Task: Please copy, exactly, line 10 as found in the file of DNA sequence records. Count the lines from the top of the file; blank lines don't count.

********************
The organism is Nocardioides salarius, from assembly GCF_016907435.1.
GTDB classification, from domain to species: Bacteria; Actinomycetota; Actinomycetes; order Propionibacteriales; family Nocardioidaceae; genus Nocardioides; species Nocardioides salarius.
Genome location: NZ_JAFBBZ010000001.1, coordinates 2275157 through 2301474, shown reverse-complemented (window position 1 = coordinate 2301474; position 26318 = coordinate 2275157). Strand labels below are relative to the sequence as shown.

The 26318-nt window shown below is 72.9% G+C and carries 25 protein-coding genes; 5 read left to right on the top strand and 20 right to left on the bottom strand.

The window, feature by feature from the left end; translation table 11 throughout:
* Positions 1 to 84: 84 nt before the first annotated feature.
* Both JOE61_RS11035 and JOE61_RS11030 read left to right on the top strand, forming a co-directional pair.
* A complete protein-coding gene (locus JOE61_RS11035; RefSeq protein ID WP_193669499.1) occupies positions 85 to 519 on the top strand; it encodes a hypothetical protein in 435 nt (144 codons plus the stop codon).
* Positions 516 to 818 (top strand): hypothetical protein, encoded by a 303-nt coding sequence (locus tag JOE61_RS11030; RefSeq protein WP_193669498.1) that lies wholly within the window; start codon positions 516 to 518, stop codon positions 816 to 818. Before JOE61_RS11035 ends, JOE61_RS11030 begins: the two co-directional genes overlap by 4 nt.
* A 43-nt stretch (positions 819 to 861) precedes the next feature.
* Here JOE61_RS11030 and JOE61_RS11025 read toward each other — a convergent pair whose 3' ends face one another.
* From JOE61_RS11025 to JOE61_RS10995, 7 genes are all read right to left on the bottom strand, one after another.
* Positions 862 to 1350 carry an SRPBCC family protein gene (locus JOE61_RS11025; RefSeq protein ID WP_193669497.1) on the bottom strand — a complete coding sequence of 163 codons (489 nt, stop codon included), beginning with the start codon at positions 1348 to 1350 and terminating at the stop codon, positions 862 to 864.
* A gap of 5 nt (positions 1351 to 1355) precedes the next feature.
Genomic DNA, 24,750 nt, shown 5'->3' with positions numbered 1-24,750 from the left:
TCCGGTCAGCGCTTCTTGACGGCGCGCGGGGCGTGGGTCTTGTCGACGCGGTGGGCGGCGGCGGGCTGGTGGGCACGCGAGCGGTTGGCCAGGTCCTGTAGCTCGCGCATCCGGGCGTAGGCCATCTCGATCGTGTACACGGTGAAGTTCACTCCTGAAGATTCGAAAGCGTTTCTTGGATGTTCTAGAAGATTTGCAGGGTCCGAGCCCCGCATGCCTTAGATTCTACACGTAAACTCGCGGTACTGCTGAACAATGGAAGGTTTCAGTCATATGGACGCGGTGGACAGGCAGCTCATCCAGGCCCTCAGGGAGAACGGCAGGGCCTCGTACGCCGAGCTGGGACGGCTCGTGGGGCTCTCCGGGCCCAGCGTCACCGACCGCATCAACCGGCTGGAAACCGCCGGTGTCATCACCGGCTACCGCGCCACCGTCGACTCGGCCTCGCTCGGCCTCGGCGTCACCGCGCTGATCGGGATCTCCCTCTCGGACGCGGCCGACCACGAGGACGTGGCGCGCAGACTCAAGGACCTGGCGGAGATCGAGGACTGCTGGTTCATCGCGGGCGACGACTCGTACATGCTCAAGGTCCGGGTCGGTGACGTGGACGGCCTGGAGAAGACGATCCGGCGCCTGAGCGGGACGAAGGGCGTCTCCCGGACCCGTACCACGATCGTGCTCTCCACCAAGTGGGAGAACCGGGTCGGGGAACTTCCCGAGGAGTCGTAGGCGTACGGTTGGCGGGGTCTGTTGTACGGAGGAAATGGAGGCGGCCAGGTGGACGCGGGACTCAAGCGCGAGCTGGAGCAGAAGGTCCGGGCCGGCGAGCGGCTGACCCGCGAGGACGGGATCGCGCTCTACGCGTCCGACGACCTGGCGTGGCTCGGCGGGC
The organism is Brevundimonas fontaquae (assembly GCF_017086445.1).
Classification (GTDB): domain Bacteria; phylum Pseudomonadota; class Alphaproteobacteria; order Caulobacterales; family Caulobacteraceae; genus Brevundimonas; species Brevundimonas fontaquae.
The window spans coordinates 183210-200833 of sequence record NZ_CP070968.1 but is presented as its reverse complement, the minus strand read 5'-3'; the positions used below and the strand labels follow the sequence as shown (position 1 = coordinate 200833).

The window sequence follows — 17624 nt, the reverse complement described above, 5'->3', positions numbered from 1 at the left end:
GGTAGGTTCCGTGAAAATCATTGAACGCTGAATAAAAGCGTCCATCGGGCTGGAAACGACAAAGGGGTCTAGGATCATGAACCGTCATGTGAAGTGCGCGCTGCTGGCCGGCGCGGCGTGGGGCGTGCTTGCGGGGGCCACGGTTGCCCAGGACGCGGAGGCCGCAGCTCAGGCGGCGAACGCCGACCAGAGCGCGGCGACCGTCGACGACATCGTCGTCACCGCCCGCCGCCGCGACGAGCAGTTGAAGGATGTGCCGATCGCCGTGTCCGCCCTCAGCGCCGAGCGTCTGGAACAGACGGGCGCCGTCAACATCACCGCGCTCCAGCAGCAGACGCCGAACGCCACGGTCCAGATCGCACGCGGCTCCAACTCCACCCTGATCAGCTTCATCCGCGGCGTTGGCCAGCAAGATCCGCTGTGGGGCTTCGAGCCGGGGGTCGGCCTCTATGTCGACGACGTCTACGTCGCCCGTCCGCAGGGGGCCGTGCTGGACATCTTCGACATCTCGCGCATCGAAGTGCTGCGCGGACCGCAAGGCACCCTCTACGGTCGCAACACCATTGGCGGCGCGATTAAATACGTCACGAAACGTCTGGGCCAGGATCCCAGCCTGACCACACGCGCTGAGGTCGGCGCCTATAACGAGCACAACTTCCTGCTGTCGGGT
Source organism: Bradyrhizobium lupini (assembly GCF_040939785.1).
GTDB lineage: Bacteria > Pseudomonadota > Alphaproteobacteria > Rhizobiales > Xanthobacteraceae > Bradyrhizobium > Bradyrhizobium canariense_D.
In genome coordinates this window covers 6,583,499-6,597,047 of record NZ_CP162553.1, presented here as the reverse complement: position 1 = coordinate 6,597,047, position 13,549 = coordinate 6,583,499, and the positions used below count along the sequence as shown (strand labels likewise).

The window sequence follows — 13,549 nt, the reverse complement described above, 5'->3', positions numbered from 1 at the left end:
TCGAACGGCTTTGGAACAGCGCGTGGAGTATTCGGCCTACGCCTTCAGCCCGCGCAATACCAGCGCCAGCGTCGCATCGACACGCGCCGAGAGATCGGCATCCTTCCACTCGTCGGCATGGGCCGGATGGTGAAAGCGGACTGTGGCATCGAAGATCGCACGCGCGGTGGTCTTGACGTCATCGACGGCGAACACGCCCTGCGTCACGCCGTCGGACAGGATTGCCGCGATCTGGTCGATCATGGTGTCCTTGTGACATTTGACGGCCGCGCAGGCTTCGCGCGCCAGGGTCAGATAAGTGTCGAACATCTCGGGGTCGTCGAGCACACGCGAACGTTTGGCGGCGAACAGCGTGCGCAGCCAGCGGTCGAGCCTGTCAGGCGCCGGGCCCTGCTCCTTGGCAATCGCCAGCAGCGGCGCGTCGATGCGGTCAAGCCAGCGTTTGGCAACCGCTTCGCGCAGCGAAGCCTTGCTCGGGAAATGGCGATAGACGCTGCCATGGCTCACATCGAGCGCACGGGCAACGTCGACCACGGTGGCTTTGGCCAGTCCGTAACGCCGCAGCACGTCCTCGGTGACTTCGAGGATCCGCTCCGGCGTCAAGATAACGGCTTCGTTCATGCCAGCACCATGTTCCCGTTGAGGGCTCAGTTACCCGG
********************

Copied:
* A 43-nt stretch (positions 819 to 861) precedes the next feature.